As regularly cited, the failure rate for M&As is quite high- roughly between 70 and 90%. Given such an abysmal rate, it makes sense that companies thinking about merging should beforehand take every precaution to ensure they succeed where so many others have failed.
While the factors for success are numerous, I want to talk about payroll. After all, ensuring all your employees, no matter where they are located or whom they were employed by, is essential. People rely on the smooth transition of payroll operations, and the risk of unhappy employees makes it imperative to get it right from day one.
Top ways global payroll leaders can support in identifying optimization opportunities and risks:
#1 Review and prepare
Document risks and savings opportunities for each of the following:
- A country-by-country mapping of payroll vendors, systems, pay calendars, and organizational structure
- All existing HCM and FMS platforms
- The tax, employment, and data security laws for new countries
- The entities in each country, their tax registration, and payment methods
- All current vendor contracts and end dates
- Risks associated with expansion into new international markets
- Compensation plans and any inherent risks/legal issues
- Past fines and penalties
- Payments to contractors
- Employee data shared pre-and post-merger and how to ensure it is secure to reduce GDPR risk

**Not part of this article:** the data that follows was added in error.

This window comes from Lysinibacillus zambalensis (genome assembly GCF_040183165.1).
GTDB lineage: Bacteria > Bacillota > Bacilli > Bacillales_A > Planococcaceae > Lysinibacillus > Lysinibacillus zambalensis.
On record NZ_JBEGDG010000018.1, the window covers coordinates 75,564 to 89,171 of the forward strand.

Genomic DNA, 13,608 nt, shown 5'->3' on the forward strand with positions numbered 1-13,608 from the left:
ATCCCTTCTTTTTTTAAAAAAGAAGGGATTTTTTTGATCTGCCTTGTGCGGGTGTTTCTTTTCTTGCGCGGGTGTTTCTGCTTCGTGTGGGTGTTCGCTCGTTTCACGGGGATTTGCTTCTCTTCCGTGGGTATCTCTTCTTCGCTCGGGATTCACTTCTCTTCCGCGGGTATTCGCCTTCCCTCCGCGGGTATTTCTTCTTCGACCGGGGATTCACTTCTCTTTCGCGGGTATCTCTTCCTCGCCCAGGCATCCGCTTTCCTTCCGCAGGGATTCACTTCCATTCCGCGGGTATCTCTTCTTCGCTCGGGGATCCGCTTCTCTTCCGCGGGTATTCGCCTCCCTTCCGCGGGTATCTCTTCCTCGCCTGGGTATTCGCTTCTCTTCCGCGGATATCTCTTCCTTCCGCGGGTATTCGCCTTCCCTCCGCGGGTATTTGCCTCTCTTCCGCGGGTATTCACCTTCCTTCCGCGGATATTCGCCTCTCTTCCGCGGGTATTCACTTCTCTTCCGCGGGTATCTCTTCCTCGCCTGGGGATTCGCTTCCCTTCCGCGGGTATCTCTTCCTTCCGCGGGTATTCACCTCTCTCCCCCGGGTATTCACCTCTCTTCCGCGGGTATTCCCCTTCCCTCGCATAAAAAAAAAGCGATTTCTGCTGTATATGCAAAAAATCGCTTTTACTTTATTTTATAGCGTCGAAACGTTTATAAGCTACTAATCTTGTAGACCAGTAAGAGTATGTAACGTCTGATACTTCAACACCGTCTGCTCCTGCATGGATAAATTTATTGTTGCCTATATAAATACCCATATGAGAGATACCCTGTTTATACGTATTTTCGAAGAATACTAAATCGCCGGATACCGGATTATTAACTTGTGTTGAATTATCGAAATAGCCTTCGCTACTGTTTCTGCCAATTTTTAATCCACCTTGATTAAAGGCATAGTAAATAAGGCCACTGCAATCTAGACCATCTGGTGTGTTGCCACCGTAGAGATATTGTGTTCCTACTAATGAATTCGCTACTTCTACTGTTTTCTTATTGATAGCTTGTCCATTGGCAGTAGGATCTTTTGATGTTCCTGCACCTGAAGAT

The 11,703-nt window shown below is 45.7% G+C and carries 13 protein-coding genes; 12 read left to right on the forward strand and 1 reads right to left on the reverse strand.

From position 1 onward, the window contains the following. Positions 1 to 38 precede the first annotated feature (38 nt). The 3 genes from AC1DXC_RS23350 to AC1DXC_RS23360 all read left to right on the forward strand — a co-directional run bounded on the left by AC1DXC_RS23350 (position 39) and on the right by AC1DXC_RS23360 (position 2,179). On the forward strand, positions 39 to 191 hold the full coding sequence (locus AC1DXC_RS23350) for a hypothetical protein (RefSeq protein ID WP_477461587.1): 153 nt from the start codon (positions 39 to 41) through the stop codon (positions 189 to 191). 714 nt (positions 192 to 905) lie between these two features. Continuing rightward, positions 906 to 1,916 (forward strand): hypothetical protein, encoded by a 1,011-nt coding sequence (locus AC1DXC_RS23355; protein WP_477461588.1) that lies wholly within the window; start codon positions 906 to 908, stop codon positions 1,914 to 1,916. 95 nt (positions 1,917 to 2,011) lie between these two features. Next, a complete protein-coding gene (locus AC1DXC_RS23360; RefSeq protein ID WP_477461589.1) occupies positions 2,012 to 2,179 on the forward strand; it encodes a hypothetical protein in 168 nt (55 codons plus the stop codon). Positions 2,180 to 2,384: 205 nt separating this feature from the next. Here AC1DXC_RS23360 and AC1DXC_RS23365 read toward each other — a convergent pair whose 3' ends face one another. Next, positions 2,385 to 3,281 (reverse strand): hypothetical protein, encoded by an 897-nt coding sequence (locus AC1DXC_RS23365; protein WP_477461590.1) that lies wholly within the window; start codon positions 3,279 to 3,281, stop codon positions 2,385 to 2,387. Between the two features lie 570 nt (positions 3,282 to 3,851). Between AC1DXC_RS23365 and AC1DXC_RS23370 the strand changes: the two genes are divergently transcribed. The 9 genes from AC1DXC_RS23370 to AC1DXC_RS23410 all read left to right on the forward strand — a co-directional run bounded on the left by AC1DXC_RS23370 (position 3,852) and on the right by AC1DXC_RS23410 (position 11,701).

#2 Create a roadmap and savings report
Once the review has been completed, develop a roadmap for integration of operations, technology, and vendor review. This should include an estimate of the savings to be made by integrating.
Factors to consider include:
- organizational structure
- implementation timelines
- responsibility for managing the transition
- calendar reviews
- new policies far commission on benefits
- new payment methods
- communication with staff
- transition to new policies
- communications with tax authorities.
#3 Communicate risks before the deal is signed
Payroll leaders should communicate risks to finance professionals before any deal is signed as this may impact the price or be incorporated into the agreement. In addition, payroll can provide insights on cost-savings, which may influence the decision to go ahead with a merger or acquisition.
#4 Determine whether to consolidate or not?
No two deals are the same, and some organizations may decide to keep each organization separate. Although integrating employees onto one payroll was difficult in the past, today cloud platforms make this process a lot more seamless. A good global payroll solution should have functionality that makes the onboarding process a seamless transition.
#5 Agree on compensation policies
Document and plan the communication of changes to HR policies and compensation plans. Create a listing of compensation and benefits to perform a gap analysis. Be sure to agree on future HR policies and plan for the incorporation of these changes into payroll.
Typically, when a larger listed company is acquiring a smaller company, the payroll team should assess the inefficiencies and lack of control that may result if such integration is delayed and expenditures that may arise as a result. The need to implement or improve controls, procedures, and policies appropriate for a larger public company at companies that before the acquisition may have lacked such controls
Got any questions? Please reach out to us and discover how we can help you manage your international payroll.Back to all posts